The Dix Edge Phase Soon Survey is open through June 20 and asks questions about what future development should look like in Caraleigh, Fuller Heights and Carolina Pines. It also shows some different options for the future of Lake Wheeler Road and a portion of S. Saunders Street, vote on which one you like the best!
After you've taken the survey, join the Phase Soon Improving Connectivity Meeting! They will talk about the future of Lake Wheeler Road between Maywood and S. Saunders, learn about how roads are built in Raleigh, explore new greenway and road connections and more.
Thursday, May 20, 2021
4:30 - 6:00 p.m. via Zoom
Call-in number: 929-205-6099
Access Code: 977 8581 8269
Visit the Dix Edge project page for more information.
Questions, comments or feedback?
Contact Sara Ellis, Project Manager at 919-996-2234
View this bulletin as a webpage.
This is a reminder that the City of Raleigh now offers a great service - online appointment scheduling for residential construction. It became available starting January 4th, 2021. This was in response to requests we made for "office hours" with the staff. These appointments are via conference/videoconference for new Residential Single-Family Construction, Detached Accessory Structures, and Accessory Dwelling Units and Additions. Please click here for additional information.
Or visit their website below to schedule your appointment:
Residential Booking | Raleighnc.gov
On December 1, 2020 Raleigh City Council approved, 7-1, TC-4-20 that Amends the Part 10 Raleigh Unified Development Ordinance to modify how average grade and building height are determined, the applicability of residential infill compatibility and setback standards and how side wall plane height and setbacks are determined. These changes are effective 12/31/20. This text change was brought to City Council by the HBA in January of 2020 and has been pursued through virtual platforms all the way to its adoption. We are very proud and pleased for its passage.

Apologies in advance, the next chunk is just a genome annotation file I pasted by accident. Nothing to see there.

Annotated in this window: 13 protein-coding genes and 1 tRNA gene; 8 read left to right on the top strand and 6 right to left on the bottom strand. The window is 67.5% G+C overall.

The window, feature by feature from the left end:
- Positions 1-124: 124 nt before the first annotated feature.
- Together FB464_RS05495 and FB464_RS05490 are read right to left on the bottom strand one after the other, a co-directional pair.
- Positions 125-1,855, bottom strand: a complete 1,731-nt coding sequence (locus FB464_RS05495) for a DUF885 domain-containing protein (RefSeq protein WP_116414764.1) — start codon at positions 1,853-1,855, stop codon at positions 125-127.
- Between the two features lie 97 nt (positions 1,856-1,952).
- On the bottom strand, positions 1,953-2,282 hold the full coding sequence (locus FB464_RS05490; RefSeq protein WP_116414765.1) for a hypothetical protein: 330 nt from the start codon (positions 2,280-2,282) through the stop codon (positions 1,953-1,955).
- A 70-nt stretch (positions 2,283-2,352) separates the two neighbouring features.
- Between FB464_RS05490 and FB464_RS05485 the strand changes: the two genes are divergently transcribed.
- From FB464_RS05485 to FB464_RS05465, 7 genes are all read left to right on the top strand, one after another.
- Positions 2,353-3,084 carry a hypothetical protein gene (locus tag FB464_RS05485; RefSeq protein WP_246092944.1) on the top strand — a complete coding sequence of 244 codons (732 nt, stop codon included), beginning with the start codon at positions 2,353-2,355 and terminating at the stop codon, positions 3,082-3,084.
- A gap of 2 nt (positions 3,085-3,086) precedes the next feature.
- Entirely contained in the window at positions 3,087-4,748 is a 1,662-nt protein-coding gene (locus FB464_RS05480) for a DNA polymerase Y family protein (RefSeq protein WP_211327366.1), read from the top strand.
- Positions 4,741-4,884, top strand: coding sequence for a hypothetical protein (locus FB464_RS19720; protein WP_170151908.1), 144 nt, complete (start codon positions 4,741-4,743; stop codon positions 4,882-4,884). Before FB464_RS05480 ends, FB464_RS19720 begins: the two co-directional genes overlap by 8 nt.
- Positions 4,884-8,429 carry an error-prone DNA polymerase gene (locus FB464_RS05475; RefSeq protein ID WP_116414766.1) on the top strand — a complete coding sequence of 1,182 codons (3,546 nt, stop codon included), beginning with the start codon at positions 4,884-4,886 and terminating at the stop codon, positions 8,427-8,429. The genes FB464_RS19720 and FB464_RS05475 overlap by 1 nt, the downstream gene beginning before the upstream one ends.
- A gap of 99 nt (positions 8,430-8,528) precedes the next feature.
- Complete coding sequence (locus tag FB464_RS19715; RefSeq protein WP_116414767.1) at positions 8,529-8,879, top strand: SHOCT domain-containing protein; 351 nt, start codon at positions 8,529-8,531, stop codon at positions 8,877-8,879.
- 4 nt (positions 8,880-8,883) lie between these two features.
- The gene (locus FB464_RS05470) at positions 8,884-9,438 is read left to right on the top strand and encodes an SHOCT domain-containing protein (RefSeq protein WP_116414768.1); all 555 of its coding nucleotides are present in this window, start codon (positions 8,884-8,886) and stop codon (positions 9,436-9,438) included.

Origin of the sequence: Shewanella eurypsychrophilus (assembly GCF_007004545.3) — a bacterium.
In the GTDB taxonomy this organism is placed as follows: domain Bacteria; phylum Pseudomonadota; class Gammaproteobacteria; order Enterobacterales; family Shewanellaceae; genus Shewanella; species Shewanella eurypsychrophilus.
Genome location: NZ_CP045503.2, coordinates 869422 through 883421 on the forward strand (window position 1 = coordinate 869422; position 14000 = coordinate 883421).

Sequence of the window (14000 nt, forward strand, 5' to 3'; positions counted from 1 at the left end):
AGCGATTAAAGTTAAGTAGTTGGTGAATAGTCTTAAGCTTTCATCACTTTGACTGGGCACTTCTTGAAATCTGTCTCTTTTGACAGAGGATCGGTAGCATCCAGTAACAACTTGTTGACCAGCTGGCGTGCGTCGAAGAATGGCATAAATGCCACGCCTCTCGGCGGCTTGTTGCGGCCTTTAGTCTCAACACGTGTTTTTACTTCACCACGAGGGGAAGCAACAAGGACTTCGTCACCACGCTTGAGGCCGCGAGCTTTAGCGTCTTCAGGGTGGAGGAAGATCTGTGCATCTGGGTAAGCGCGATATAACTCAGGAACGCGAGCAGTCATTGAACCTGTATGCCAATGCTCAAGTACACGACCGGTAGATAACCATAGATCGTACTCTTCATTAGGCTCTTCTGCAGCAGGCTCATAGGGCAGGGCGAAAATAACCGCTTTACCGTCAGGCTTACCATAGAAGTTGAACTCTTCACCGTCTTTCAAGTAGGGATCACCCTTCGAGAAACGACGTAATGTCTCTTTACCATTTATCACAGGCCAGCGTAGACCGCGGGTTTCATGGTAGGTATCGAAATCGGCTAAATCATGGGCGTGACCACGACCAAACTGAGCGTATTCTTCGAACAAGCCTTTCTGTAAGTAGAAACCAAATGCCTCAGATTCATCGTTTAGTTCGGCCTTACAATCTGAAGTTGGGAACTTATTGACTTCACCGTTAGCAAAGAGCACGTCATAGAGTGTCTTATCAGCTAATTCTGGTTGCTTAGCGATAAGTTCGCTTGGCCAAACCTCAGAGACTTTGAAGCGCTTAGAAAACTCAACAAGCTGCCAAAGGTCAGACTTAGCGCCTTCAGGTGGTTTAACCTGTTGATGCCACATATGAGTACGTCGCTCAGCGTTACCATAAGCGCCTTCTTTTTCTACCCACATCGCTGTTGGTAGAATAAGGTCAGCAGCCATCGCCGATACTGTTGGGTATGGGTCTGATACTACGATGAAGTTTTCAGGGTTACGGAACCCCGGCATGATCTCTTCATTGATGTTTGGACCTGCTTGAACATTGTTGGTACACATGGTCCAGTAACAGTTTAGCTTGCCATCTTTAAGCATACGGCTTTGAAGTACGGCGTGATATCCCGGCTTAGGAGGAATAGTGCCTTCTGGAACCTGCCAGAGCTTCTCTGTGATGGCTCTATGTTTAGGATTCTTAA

1. Clarify how average grade is determined and how it relates to determining building height.
2. Clarify the applicability standards and street setbacks for residential infill development.
3. Allow an increase in the maximum permitted side wall plane height and clarify how that height is determined.
OVERVIEW AND PURPOSE PER CITY OF RALEIGH STAFF REPORT: The proposed text change would determine average grade as the grade that shall be considered to be average post-development grade above sea level along the building elevation most parallel and closest to the primary street setback, however, for any building subject to the standards of Sec. 2.2.7., average grade shall be determined by averaging the four points consisting of the highest and lowest elevations of both pre-development and post-development grade. When the average post- development grade is lower than the average pre-development grade, then height shall be measured from the average post development grade. When a property slopes upward toward the rear of the lot building height is measured from the average grade above sea level of the front and rear wall plane utilizing the same averaging approaches in Sec. 1.5.7.A 2. above, in order to calculate the average grade between the pre-development average grade and the post-development average grade. When the average post-development grade utilizing both the front and rear wall planes is lower than the average pre-development grade, then height shall be measured from the average post-development grade.
The text change will revise the applicability standards for residential infill compatibility. For establishing infill principal building setbacks, the UDO uses a comparative sample of the surrounding properties. The intent is that infill development should be compatible with the surrounding properties and the neighborhood. As proposed, the comparative sample will be derived by the four closest principal buildings, or three for a corner lot, along the same block face of the street within 300 feet of and oriented toward the same street as the subject lot. The sample need not be equally distributed on either side of the subject lot. When a comparative sample of four principal buildings, or three for a corner lot, cannot be derived, then the minimum setback of the underlying zoning district would apply. The proposed standards would not apply to properties located in Historic Districts, Street Side Historic Overlay Districts, or to Historic landmarks.